The case of Milano
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The case of Milano. Revamping growth in an advanced country.
In 2009 the Financial Times labelled Milano “Europe’s Cinderella” because its urban setting unfavorably compared not just against Paris and New York, but also with smaller and less renowned places such as Lyon. Since then, things have changed. The Expo fair brought to the city 21 million visitors - one third of which from abroad. The perception of its allure changed so much that, in 2015, The New York Times used quite a different headline to introduce the former Cinderella: “Milan, a place to be. A revitalized city welcomes the world”. Now the glitter and the gold of Expo 2015 is gone, but the sense that Milano is living vibrant times is still there. In this paper, we document the return of Milano to the world spotlight and present the reasons behind Milano’s revival. In doing so, we underline the importance of Milano’s economic model. Milano indeed boasts a key strength in its entrepreneurial ecosystem. The city’s distinctive economic features are those of a knowledge economy with a strong international vocation, in which both a varied manufacturing and service production, as well as large medium and small firms coexist in the urban space. Long identified as Italy’s business and financial capital, and traditionally renown for fashion and design, through time Milano was able to nurture and invest in excellences in other domains, from mechanics to chemistry, from agrifood to the Life Sciences. Also, Milano’s distinctive economic structure keeps together a strong network of foreign multinational companies (4.2 thousand of 13 thousand in Italy overall), large firms (as many as 90 with a turnover of over 1 billion euros), medium firms (strongly internationalized), but also and especially small enterprises (many family-owned) and startups. Relevantly to this paper, Milano’s model as such provides the right premises to the development of sectors that build on and further enable cross-industry interactions, flows of knowledge and capital, innovation, growth and wellbeing beyond the single industry, sectors among which the Life Sciences is the prime example. Based on both qualitative evidence and the latest available data, in this paper we hence build a narrative on the Life Sciences and the role it plays in Milano’s economy, to draw lessons on why and how growth may be revamped and sustained in a big city of a country that went through a prolonged crisis and only gradually started its recovery. In doing so, we also briefly recall the importance of the adoption of better regulation.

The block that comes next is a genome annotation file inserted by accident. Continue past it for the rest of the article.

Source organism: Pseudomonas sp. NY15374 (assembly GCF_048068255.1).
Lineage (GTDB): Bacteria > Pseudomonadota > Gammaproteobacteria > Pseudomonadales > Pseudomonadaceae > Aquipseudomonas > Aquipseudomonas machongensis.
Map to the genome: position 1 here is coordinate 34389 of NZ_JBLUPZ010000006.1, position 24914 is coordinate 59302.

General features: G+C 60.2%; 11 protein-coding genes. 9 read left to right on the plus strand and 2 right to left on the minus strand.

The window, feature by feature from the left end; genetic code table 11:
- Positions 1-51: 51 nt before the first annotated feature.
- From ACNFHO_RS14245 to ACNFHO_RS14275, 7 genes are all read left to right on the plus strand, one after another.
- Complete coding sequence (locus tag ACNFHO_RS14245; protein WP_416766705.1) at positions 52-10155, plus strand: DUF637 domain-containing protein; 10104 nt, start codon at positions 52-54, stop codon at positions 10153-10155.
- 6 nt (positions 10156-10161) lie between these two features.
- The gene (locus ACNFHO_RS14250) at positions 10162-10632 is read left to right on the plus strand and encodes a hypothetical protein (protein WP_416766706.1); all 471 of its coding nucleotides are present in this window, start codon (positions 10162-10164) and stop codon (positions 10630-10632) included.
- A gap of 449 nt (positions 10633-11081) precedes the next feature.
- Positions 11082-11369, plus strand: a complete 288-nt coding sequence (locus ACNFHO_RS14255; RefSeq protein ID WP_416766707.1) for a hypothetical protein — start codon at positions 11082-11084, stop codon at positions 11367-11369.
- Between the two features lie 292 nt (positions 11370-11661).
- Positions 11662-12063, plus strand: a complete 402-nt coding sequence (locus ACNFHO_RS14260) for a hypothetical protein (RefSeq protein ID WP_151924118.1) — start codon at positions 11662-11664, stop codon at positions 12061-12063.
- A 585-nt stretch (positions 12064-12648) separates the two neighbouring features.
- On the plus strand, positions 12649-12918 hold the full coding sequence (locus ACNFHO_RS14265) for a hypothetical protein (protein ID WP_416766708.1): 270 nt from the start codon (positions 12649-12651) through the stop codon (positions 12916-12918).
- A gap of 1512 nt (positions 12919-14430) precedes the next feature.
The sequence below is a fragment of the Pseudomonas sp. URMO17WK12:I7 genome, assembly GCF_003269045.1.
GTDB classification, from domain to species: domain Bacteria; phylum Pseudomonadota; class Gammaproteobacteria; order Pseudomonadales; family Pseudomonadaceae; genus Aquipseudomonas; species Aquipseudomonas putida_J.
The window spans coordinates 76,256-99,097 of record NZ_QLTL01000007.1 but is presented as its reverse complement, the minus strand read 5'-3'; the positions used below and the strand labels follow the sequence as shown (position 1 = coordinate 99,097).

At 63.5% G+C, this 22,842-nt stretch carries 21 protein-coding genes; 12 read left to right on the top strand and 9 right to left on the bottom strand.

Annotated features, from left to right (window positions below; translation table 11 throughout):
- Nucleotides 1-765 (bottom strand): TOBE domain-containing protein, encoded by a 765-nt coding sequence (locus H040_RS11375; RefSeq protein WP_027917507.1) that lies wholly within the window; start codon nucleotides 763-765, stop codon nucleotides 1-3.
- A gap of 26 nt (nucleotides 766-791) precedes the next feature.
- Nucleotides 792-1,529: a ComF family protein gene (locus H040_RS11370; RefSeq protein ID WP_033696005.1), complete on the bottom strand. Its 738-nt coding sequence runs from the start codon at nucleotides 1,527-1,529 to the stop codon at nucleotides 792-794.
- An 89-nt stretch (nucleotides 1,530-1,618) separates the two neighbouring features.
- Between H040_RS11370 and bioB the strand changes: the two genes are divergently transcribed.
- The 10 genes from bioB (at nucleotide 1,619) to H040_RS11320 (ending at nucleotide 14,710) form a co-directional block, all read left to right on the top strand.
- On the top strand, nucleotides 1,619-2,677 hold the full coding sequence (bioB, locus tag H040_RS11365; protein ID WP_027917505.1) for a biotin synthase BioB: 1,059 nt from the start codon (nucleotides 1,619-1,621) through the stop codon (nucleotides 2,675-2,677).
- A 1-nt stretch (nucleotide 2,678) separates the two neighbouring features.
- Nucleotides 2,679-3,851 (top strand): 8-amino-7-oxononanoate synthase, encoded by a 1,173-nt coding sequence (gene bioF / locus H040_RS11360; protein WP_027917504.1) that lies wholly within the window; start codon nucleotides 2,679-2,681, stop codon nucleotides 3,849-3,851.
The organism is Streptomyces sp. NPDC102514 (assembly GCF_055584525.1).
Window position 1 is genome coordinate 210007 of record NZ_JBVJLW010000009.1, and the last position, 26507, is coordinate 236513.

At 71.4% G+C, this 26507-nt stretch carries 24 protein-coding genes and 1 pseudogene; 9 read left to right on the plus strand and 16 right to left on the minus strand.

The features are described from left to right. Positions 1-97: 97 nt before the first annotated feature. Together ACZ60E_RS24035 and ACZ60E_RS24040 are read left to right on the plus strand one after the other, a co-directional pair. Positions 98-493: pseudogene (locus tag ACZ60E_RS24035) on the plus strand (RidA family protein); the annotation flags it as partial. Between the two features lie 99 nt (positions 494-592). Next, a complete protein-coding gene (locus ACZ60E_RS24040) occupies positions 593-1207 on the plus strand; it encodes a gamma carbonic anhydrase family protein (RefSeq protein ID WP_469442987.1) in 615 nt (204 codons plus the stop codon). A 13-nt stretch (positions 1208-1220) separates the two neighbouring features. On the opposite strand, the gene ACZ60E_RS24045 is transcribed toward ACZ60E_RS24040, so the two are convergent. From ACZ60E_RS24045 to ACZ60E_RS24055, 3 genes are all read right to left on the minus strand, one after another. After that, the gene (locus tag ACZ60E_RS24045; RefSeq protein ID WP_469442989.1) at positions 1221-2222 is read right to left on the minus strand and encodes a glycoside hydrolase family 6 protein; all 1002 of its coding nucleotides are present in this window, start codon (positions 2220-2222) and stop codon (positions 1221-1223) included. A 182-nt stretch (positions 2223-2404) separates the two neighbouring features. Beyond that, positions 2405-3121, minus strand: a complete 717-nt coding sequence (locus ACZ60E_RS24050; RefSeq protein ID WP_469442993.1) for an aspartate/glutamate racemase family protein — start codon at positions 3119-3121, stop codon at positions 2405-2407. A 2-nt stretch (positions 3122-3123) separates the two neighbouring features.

The paper is structured as follows. Section 1 introduces Milano and its distinctive features as a global city. Also, it presents Milano’s key figures that testify to its revived strength on the international arena. Section 2 describes the essential facts about the productive and demand linkages that made the Life Science industry one of the driving forces of the growth revival in Milano. Section 3 indicates the main areas of further development. Section 4 concludes with an attempt to draw general lessons from Milano’s revival that may - in our opinion - be seen as a blueprint for other urban settings.